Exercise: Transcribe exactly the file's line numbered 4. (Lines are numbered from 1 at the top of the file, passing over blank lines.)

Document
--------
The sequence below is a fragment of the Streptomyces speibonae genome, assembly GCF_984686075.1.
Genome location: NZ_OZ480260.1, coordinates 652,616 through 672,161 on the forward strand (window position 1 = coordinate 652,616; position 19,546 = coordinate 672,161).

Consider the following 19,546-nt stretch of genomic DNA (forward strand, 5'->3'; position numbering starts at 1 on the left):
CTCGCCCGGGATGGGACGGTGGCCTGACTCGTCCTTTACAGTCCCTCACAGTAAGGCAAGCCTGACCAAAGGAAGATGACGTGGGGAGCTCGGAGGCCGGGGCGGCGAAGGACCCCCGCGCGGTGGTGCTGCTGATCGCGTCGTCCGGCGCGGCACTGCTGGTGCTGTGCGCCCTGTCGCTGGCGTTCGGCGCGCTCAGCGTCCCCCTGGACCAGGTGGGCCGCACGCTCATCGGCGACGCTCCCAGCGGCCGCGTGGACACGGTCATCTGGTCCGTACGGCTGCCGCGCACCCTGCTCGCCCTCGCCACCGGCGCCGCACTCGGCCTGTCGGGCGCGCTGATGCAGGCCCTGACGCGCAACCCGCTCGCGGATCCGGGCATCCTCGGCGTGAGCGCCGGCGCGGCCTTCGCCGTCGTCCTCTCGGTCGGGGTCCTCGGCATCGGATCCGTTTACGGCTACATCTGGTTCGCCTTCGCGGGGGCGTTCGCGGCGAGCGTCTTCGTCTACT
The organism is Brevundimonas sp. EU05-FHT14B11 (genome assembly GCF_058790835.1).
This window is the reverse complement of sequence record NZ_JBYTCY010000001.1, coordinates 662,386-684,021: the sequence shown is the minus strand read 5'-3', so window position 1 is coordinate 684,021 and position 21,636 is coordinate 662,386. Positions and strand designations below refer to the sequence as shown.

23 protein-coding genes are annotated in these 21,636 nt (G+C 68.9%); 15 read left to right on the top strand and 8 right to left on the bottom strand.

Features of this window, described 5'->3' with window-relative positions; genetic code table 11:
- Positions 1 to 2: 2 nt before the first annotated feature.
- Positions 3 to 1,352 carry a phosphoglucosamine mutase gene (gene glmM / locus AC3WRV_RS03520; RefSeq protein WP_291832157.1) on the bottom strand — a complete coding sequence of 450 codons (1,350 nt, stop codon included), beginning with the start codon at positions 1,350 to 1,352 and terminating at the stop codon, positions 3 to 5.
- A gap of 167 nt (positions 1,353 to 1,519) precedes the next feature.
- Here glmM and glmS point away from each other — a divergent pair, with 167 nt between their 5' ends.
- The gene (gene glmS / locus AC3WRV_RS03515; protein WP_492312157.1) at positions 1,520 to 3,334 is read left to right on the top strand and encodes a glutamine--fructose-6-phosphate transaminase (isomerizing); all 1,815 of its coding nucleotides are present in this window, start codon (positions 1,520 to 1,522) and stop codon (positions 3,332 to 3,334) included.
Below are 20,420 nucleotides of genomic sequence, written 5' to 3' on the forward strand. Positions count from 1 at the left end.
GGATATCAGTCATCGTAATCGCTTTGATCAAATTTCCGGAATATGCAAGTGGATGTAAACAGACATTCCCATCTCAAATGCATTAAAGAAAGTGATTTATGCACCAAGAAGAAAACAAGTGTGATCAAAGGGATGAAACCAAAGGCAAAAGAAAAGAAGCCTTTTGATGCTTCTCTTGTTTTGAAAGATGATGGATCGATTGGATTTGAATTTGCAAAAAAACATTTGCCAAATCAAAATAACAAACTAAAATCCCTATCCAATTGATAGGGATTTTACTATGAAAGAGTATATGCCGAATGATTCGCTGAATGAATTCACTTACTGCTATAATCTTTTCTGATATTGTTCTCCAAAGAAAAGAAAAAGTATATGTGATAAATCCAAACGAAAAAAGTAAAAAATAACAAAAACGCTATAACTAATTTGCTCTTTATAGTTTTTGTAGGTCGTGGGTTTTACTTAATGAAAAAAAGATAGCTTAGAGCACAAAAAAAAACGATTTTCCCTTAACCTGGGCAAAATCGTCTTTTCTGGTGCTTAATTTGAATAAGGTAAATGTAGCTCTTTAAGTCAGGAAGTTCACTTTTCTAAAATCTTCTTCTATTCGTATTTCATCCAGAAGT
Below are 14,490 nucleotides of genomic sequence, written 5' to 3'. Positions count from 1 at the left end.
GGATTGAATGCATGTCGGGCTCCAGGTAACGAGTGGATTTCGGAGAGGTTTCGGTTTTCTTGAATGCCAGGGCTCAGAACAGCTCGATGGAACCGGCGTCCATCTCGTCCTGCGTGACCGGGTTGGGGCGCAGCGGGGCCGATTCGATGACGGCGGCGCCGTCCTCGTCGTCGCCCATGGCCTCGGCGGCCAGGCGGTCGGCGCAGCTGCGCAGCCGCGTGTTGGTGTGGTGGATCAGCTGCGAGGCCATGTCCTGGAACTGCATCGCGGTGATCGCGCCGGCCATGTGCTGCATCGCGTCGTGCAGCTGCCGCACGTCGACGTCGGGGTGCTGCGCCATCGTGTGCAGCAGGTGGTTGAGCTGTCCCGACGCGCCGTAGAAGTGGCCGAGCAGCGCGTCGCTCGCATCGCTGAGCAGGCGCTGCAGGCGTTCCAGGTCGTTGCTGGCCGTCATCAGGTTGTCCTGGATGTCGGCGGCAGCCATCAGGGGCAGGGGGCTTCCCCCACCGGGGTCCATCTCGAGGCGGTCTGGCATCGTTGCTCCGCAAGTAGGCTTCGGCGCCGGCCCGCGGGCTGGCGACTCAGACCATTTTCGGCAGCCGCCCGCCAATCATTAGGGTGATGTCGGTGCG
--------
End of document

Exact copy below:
CTCGCCCGGGATGGGACGGTGGCCTGACTCGTCCTTTACAGTCCCTCACAGTAAGGCAAGCCTGACCAAAGGAAGATGACGTGGGGAGCTCGGAGGCCGGGGCGGCGAAGGACCCCCGCGCGGTGGTGCTGCTGATCGCGTCGTCCGGCGCGGCACTGCTGGTGCTGTGCGCCCTGTCGCTGGCGTTCGGCGCGCTCAGCGTCCCCCTGGACCAGGTGGGCCGCACGCTCATCGGCGACGCTCCCAGCGGCCGCGTGGACACGGTCATCTGGTCCGTACGGCTGCCGCGCACCCTGCTCGCCCTCGCCACCGGCGCCGCACTCGGCCTGTCGGGCGCGCTGATGCAGGCCCTGACGCGCAACCCGCTCGCGGATCCGGGCATCCTCGGCGTGAGCGCCGGCGCGGCCTTCGCCGTCGTCCTCTCGGTCGGGGTCCTCGGCATCGGATCCGTTTACGGCTACATCTGGTTCGCCTTCGCGGGGGCGTTCGCGGCGAGCGTCTTCGTCTACT